Another important article was the sample reactions from some of the Juba residents on the reasons why they thought it was important to vote for the SPLM’s candidates in the person of Salva Kiir Mayardit and his “running mate” Dr. Riek Machar Teny. Their choice was very clear and so I could directly quote them from the article posted on Sudan Tribune website on 27th April 2010.
It says: “voting for SPLM Presidential candidate meant voting for CPA; it meant voting for self-determination; and it also meant voting for a capable defense of the referendum.”
If that is so, then the leadership should not attempt to play around with the referendum. The so-called unionists should allow for free and fair conduct of the referendum and wait for its results, which I hope they should also accept.
“A good percentage of them however indicated that if the elections were to be conducted after the referendum, some of their immediate priorities that guided their choices during the recent presidential elections would change.”
The above quote has clearly indicated that the voters in South Sudan’s presidential election decided to put aside things like development, poverty eradication, education, health services, good roads, clean drinking water, decent shelters, etc. in their choice for President. They were simply voting for referendum on independence and would only vote for such services after referendum when they will be free.
However the people’s mood is not good in the way the states or local gubernatorial and parliamentary elections were handled. If you read the three quotations below from the survey you will get what I mean:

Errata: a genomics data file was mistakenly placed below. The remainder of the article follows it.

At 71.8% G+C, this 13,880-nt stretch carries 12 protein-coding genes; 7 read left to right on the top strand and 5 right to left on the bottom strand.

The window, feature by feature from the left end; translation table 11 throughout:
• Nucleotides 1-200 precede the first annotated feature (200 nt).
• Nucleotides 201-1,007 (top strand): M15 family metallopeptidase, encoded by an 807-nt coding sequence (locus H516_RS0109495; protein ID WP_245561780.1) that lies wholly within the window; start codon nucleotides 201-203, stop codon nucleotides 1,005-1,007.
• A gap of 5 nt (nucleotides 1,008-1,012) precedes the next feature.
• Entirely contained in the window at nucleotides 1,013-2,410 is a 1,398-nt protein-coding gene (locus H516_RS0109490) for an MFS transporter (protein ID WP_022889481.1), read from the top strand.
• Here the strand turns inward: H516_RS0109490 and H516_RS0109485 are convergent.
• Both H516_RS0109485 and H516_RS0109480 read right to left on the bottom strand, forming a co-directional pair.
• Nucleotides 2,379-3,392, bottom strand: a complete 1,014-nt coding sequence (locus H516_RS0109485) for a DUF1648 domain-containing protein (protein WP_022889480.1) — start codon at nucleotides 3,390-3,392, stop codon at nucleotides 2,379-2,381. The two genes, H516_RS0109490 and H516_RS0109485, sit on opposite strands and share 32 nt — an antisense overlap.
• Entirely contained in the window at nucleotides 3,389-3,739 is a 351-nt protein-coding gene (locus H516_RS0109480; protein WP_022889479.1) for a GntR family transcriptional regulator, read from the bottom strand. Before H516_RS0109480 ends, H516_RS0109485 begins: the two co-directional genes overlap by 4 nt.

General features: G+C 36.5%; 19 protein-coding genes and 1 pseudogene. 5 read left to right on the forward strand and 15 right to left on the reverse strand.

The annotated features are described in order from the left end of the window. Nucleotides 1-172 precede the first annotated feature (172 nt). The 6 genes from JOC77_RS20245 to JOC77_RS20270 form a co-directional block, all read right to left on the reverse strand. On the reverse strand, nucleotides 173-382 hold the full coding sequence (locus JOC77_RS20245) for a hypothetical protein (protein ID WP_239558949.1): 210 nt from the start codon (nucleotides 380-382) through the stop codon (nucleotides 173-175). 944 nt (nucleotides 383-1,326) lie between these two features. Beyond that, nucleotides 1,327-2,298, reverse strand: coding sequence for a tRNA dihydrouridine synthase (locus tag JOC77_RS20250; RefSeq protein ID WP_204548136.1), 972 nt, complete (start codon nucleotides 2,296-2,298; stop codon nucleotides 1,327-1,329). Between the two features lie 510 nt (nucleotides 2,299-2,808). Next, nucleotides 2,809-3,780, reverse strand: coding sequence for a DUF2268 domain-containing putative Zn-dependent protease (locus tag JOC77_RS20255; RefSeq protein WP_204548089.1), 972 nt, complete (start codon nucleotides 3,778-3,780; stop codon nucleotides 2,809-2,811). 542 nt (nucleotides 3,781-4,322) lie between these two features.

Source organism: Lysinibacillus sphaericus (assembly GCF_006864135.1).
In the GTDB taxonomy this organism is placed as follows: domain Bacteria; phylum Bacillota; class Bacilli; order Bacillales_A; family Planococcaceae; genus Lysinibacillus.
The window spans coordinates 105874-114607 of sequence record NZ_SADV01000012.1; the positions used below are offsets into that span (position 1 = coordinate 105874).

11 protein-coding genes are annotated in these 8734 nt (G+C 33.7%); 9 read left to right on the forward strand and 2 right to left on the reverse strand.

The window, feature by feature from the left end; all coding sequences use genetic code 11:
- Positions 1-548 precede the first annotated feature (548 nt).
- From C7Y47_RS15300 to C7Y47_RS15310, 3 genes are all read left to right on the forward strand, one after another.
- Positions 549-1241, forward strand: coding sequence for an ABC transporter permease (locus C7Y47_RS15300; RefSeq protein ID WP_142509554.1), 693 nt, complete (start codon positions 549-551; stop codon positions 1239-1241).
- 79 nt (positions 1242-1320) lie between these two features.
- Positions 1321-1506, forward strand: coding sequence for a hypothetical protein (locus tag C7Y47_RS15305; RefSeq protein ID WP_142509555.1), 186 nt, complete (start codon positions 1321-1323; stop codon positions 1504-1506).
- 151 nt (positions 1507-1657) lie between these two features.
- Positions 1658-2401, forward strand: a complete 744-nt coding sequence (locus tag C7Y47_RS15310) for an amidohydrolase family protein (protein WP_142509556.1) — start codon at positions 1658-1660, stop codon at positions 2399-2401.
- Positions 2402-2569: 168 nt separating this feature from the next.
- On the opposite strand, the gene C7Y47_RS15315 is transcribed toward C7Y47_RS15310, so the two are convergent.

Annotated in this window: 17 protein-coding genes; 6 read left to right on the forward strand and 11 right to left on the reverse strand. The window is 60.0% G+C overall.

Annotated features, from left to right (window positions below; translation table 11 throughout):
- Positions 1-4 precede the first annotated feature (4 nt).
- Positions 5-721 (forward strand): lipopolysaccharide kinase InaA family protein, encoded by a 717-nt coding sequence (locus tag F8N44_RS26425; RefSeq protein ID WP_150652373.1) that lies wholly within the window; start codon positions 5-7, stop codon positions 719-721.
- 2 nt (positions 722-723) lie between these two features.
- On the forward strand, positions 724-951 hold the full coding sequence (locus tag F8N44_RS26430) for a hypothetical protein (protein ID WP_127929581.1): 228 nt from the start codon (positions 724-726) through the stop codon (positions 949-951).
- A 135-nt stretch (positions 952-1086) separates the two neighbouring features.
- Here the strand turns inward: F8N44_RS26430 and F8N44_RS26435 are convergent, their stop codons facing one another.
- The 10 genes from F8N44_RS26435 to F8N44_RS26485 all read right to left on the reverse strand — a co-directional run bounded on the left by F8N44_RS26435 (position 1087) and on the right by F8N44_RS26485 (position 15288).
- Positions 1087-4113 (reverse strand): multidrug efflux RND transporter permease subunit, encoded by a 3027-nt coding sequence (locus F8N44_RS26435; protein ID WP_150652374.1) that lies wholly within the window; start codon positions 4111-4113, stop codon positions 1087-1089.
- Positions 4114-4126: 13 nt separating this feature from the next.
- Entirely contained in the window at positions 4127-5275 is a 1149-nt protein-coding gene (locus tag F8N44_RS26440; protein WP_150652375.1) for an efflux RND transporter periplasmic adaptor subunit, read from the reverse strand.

“The general view was that unlike the presidential elections, personality of candidates and their developmental programs mattered to them irrespective of political parties such candidates had come from.”
“They touched with condemnation on the reported irregularities and vote rigging in the states. To them the ruling party, the SPLM, should have left the states elections free and fair so that gubernatorial and parliamentary elections would have reflected the true choices of the people even before the referendum.”
“Some of them cited the defeat of the former SPLM officials, turned independents, as a case in point. To them many independent gubernatorial candidates are popular and would have won governorship positions in many states if votes meant for them were not rigged.”
Nevertheless, as for the elections results, it is already a concluded gone case. Those who will try to go to court to challenge the results will be wasting their time. Judiciary system in both North and South is currently administered by judges (officials) politically affiliated to either NCP or SPLM. Given the nature of the elections results as politically cooked, judges will not help the victims as they will continue to get directives from their politically affiliated bosses to throw away the complaints.
Let us remain calm and forget about the current “vote grabbing” mess and hope for true democratic elections that will be coming in the near future. We should instead begin to focus on the coming referendum as peaceful people, united and vigilant!
The author is concerned South Sudanese living in USA and can be reached at: email@example.com